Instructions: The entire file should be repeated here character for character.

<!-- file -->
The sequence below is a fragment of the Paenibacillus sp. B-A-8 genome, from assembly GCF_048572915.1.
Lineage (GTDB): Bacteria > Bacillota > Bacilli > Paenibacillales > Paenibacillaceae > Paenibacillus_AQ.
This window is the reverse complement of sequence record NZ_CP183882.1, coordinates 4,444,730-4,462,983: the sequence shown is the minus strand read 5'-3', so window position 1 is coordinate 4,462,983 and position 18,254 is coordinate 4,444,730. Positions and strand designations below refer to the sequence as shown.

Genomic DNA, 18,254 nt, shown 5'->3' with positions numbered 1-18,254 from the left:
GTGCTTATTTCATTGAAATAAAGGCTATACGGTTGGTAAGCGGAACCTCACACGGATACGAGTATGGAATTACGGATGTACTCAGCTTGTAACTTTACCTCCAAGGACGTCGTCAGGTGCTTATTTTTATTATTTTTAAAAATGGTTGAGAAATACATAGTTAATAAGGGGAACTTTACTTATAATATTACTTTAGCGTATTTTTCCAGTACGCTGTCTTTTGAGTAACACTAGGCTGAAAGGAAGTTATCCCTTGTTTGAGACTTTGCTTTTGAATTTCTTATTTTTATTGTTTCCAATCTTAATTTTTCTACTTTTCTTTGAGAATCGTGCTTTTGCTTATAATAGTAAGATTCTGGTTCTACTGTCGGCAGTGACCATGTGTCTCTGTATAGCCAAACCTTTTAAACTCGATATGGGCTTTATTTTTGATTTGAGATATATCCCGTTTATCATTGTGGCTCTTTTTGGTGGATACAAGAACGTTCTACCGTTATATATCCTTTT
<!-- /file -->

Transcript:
The sequence below is a fragment of the Paenibacillus sp. B-A-8 genome, from assembly GCF_048572915.1.
Lineage (GTDB): Bacteria > Bacillota > Bacilli > Paenibacillales > Paenibacillaceae > Paenibacillus_AQ.
This window is the reverse complement of sequence record NZ_CP183882.1, coordinates 4,444,730-4,462,983: the sequence shown is the minus strand read 5'-3', so window position 1 is coordinate 4,462,983 and position 18,254 is coordinate 4,444,730. Positions and strand designations below refer to the sequence as shown.

Genomic DNA, 18,254 nt, shown 5'->3' with positions numbered 1-18,254 from the left:
GTGCTTATTTCATTGAAATAAAGGCTATACGGTTGGTAAGCGGAACCTCACACGGATACGAGTATGGAATTACGGATGTACTCAGCTTGTAACTTTACCTCCAAGGACGTCGTCAGGTGCTTATTTTTATTATTTTTAAAAATGGTTGAGAAATACATAGTTAATAAGGGGAACTTTACTTATAATATTACTTTAGCGTATTTTTCCAGTACGCTGTCTTTTGAGTAACACTAGGCTGAAAGGAAGTTATCCCTTGTTTGAGACTTTGCTTTTGAATTTCTTATTTTTATTGTTTCCAATCTTAATTTTTCTACTTTTCTTTGAGAATCGTGCTTTTGCTTATAATAGTAAGATTCTGGTTCTACTGTCGGCAGTGACCATGTGTCTCTGTATAGCCAAACCTTTTAAACTCGATATGGGCTTTATTTTTGATTTGAGATATATCCCGTTTATCATTGTGGCTCTTTTTGGTGGATACAAGAACGTTCTACCGTTATATATCCTTTT